CrossFit has changed the way many people exercise, and in the process has changed the bodies of many female athletes. Cross-fitters tend to be more muscular or even bulkier, and for good reason. The heavy lifts of the sport aid in quick muscle building, and it certainly shows.
It’s unclear whether the timing of a new fitness workout, Pure Barre, stemmed from women who weren’t interested in that type of body, but the timing certainly seems to add up. Pure Barre has very little in common with CrossFit – the largest weight for Pure Barre is only three pounds – but it does share in the fact that it has almost a cult-like following, and it gets results fast. Across the nation, women are working on their seat (glutes) and ledge (lower butt) to sculpt a long, lean dancer’s body through Barre classes.
The strength and determination necessary for Pure Barre is comparable to CrossFit, but with much different results. Pure Barre stems from Pilates, yoga and ballet with the intention of lengthening the muscles rather than bulking.
So how hard is Pure Barre? An article recently went viral where a man tried Pure Barre to see what all the hype was about. Although the Pure Barre website touts that the fitness classes are for both genders, most classes are predominantly female. As somewhat of a fitness guru himself, David Covucci assumed the class would be a piece of cake. However, once starting the fitness phenomenon he quickly realized the class wasn’t a joke.
“What is wrong with you women? If this workout is what you think is required to have socially acceptable toned arms, tight butts and trim stomachs… I’d rather go a month without food,” Covucci writes half-jokingly. “That would be preferable to the near hour I spent pumping my hips up and down as both my shoulders and quadriceps quivered uncontrollably as I constantly fought the near overwhelming urge to toss a noose around the Barre bar and end it all.”
While the article was written to be funny, there is much truth behind it. Pure Barre will push you to your limit, but it works. If it didn’t, women wouldn’t be lining up to put themselves through the pain, especially at a price of anywhere from $20 to $35 per single session.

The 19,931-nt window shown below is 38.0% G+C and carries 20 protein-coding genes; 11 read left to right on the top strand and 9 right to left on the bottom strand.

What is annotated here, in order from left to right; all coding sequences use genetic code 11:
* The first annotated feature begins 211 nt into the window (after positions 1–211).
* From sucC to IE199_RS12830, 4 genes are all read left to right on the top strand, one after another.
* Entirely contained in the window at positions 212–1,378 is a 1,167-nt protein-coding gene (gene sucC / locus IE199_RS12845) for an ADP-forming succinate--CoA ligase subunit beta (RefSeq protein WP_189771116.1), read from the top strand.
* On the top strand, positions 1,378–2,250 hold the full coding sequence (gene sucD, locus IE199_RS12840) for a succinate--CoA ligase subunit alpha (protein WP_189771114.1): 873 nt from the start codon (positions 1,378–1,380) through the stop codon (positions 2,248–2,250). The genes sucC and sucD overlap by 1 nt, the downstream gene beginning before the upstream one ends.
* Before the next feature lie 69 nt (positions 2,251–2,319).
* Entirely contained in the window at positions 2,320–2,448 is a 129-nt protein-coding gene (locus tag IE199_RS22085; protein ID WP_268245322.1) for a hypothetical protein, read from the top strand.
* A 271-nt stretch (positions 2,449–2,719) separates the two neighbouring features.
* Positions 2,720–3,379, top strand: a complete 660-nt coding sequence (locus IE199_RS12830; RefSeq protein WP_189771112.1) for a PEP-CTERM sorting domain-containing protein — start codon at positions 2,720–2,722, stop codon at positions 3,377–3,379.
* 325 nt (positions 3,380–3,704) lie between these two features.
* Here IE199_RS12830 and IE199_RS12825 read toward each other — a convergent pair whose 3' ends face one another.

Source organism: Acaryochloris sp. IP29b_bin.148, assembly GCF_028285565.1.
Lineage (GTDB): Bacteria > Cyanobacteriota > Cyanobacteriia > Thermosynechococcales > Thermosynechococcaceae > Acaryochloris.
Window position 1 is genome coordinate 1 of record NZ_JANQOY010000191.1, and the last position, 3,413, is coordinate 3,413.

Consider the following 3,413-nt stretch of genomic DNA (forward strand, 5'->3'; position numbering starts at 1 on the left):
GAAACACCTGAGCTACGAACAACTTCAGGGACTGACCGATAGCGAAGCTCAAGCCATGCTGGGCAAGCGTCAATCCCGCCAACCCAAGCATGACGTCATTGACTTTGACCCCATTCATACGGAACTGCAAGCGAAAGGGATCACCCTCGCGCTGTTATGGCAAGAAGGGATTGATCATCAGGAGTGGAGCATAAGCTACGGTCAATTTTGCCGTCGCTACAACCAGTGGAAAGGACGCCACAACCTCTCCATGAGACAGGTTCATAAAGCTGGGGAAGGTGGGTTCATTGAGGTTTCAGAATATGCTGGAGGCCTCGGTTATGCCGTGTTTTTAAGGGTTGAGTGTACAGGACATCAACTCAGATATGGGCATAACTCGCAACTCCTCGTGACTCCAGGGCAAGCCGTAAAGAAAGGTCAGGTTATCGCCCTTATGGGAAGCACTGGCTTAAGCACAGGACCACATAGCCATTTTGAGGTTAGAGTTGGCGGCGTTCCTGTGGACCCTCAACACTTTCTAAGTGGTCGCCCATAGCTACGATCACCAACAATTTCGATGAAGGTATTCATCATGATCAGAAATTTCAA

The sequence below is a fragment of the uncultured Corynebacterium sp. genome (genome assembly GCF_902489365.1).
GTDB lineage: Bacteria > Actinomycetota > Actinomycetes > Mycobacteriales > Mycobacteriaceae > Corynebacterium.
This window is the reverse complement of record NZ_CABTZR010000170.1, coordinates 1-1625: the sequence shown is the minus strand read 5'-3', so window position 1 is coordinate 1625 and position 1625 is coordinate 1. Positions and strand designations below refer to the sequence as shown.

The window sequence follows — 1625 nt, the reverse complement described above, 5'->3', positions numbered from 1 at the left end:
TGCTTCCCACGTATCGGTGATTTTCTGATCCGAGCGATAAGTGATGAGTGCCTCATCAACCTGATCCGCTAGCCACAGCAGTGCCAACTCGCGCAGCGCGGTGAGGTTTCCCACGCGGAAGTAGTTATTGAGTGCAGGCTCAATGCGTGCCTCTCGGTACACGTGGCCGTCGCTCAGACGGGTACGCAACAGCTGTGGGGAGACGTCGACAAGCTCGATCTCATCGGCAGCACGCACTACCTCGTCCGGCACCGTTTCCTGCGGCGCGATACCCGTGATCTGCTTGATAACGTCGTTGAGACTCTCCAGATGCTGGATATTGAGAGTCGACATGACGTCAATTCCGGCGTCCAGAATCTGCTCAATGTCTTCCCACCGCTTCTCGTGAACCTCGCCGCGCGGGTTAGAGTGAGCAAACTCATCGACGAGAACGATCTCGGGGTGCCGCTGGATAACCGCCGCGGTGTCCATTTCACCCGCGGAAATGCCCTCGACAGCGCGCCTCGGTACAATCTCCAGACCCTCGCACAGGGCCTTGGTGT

Lyndsey Williams is one such follower who shells out the hefty price tag for the classes. Although it’s admittedly expensive, she believes the price tag is worth it.
“I wish I could do it every day but it is expensive, so I am limiting myself to 2-3 times a week. I really think it is worth the money because the results are there,” said Williams. “It is also fun, of course in a masochistic, tortuous sort of way.”
Which really makes us wonder, what it is about the class that is so effective that people are willing to pay this much money for it.
“The concept behind the class is that you work certain muscle groups until they are completely fatigued and then you move on to another group,” said Williams. “You start with a warm-up that is as challenging as most of the classes I have taken. You then move onto arms, thighs, your ledge — this is their fancy term for your butt– then finish with abs.”
And even though the students are working out, and their muscles are trembling, they aren’t counting the seconds until it’s over.
“The class is an hour long, but it doesn’t feel like an hour. I’ve never found myself looking up at the clock wondering when I could leave and go get a “recovery” drink at a real bar,” said Williams. “I was too busy trying not to just lie down and die.”
For more information on Pure Barre, or to find a local studio, visit www.purebarre.com.